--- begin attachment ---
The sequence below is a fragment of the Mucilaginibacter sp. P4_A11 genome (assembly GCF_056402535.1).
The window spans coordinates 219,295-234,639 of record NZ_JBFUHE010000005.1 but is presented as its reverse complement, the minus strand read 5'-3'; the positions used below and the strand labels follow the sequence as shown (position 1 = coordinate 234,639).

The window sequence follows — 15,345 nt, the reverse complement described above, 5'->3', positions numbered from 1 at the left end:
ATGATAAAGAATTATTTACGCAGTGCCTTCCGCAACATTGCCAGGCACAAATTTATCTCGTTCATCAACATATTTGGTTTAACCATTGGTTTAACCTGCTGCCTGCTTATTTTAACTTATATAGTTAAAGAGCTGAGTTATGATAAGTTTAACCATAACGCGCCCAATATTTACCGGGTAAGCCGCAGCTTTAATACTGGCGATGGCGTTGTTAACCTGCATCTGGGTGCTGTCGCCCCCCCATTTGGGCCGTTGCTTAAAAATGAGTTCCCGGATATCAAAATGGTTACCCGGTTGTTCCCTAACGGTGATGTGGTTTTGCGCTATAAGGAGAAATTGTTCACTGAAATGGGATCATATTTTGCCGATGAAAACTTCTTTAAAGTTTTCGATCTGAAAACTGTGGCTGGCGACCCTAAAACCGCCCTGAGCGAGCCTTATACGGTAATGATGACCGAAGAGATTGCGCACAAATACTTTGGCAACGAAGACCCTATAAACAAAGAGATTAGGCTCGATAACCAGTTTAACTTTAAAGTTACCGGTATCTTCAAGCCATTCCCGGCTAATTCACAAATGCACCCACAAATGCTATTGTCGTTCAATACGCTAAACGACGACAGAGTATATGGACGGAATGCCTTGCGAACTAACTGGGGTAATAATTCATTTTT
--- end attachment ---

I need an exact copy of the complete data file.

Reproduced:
The sequence below is a fragment of the Mucilaginibacter sp. P4_A11 genome (assembly GCF_056402535.1).
The window spans coordinates 219,295-234,639 of record NZ_JBFUHE010000005.1 but is presented as its reverse complement, the minus strand read 5'-3'; the positions used below and the strand labels follow the sequence as shown (position 1 = coordinate 234,639).

The window sequence follows — 15,345 nt, the reverse complement described above, 5'->3', positions numbered from 1 at the left end:
ATGATAAAGAATTATTTACGCAGTGCCTTCCGCAACATTGCCAGGCACAAATTTATCTCGTTCATCAACATATTTGGTTTAACCATTGGTTTAACCTGCTGCCTGCTTATTTTAACTTATATAGTTAAAGAGCTGAGTTATGATAAGTTTAACCATAACGCGCCCAATATTTACCGGGTAAGCCGCAGCTTTAATACTGGCGATGGCGTTGTTAACCTGCATCTGGGTGCTGTCGCCCCCCCATTTGGGCCGTTGCTTAAAAATGAGTTCCCGGATATCAAAATGGTTACCCGGTTGTTCCCTAACGGTGATGTGGTTTTGCGCTATAAGGAGAAATTGTTCACTGAAATGGGATCATATTTTGCCGATGAAAACTTCTTTAAAGTTTTCGATCTGAAAACTGTGGCTGGCGACCCTAAAACCGCCCTGAGCGAGCCTTATACGGTAATGATGACCGAAGAGATTGCGCACAAATACTTTGGCAACGAAGACCCTATAAACAAAGAGATTAGGCTCGATAACCAGTTTAACTTTAAAGTTACCGGTATCTTCAAGCCATTCCCGGCTAATTCACAAATGCACCCACAAATGCTATTGTCGTTCAATACGCTAAACGACGACAGAGTATATGGACGGAATGCCTTGCGAACTAACTGGGGTAATAATTCATTTTT